Another advantage is that the chances of being admitted are higher.  The National Association for College Admission Counseling confirmed this recently in a report: nearly three out of four early admissions applicants last year were admitted as compared with just over half who applied to the same colleges in the regular decision process.  According to the colleges this is because candidates in the early admissions pool are stronger.

Colleges like early admissions, particularly binding early decision, because it gives them a higher enrollment yield and a lock on the most competitive candidates.  At an information session we attended, the University of Pennsylvania admissions officer said that the University admits half its freshman class through early decision.

Binding early decision programs have come under fire from critics who assert that it favors students from wealthier backgrounds who do not need to compare financial aid offers.  At a financial aid workshop I attended, they advised against applying early for exactly that reason.  But the popularity of these programs continues to grow as the number of students applying early has exploded. Moreover, universities that did away with early admissions are reconsidering their decisions, like Harvard University, or have re-introduced them, like the University of Virginia.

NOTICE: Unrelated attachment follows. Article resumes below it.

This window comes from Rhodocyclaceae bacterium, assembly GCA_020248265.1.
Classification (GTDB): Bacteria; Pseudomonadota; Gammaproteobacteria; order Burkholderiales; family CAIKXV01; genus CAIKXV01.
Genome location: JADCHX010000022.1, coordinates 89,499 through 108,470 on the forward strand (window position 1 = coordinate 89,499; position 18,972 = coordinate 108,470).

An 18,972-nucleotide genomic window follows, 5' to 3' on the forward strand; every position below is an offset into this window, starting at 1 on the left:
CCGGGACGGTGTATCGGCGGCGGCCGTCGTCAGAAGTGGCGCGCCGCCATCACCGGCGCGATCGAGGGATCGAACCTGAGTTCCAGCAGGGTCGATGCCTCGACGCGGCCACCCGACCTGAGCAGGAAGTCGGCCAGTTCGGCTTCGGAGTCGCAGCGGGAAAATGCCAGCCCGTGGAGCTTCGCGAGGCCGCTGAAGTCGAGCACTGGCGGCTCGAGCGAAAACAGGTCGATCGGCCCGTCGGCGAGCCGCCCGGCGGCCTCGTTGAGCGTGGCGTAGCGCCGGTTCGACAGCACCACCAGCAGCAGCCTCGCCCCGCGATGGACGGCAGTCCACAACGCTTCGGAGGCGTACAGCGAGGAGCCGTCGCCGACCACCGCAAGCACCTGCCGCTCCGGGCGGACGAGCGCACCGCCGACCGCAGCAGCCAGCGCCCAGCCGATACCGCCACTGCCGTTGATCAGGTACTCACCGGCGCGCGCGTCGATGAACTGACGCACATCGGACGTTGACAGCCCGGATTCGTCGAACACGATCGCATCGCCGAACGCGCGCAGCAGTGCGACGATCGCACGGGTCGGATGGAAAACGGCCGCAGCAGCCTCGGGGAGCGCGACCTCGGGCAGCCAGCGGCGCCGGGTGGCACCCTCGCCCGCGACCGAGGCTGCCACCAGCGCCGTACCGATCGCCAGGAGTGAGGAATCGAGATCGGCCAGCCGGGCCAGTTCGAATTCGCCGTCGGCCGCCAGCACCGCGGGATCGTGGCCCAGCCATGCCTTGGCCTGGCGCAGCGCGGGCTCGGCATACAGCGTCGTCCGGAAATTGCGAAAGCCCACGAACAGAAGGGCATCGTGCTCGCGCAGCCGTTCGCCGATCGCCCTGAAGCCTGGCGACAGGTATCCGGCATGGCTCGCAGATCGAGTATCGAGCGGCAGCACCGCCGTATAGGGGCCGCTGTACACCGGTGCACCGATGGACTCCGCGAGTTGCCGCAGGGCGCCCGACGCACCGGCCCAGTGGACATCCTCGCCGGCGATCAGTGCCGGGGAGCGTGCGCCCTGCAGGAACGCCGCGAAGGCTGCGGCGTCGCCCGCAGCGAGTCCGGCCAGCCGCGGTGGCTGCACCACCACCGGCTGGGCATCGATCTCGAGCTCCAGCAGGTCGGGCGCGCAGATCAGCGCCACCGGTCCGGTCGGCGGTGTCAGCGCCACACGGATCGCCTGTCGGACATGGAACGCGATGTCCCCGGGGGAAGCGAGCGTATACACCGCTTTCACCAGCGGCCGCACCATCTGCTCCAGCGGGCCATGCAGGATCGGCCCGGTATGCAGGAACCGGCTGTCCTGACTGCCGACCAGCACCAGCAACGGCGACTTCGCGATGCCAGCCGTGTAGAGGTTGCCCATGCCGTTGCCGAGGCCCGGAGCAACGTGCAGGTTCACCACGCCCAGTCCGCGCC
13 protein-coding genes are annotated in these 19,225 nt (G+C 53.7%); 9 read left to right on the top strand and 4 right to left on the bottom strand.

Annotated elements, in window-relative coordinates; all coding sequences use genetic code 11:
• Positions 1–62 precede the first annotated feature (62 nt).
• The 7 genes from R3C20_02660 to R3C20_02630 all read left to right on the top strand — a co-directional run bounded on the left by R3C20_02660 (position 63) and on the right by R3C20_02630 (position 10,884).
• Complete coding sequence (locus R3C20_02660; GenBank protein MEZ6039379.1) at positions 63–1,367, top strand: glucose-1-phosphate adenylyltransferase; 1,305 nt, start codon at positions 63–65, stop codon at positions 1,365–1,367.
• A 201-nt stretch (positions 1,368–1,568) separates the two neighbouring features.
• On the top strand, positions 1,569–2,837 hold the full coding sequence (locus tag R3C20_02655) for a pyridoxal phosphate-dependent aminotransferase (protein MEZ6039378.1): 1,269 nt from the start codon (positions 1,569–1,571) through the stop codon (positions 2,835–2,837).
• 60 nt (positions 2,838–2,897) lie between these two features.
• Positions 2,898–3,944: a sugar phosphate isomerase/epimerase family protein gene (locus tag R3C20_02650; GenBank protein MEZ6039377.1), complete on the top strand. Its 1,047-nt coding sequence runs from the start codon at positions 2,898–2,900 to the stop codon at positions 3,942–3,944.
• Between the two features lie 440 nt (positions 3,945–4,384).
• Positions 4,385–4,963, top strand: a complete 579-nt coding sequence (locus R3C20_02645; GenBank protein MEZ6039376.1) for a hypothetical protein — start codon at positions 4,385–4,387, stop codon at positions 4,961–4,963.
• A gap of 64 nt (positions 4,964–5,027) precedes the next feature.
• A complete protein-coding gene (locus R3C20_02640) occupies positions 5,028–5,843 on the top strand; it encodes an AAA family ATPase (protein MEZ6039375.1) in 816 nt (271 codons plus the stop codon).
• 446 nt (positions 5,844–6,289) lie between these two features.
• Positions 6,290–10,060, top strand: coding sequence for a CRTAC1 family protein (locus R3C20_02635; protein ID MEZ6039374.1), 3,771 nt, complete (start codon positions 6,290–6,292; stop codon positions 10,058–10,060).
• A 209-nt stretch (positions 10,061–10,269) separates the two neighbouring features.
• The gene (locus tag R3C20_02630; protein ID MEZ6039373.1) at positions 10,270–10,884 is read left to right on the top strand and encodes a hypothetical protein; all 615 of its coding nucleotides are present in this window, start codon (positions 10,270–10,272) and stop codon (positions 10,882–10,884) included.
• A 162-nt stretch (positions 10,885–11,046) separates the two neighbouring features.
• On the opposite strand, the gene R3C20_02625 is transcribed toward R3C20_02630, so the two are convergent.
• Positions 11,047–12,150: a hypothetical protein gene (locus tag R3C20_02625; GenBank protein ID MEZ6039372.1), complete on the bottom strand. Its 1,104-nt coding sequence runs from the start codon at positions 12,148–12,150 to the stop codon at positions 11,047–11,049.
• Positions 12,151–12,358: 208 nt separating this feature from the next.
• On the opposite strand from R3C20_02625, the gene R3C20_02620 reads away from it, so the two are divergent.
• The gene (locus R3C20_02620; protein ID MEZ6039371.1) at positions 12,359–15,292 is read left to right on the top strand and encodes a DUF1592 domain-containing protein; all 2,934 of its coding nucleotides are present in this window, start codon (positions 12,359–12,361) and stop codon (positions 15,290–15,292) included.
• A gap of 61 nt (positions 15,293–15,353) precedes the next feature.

If all this weren’t complicated enough, at our high school, many seniors apply early. Anecdotally, it seems that every senior that my daughter knows is applying early, and every parent of a senior that I know tells me their child is applying early.  So I wonder about this trend towards early admission, whether this creates peer pressure and of course, how this will affect my daughter and her decision-making.  I imagine it would be tough to have to wait until the spring to find out where you’ll be going to college if many of your friends will already know by mid-December.

There’s no way to know until next year and I’m just taking it one day at a time.  But I’m finding that when it comes to college admissions, there’s always something new to think about.

%d bloggers like this: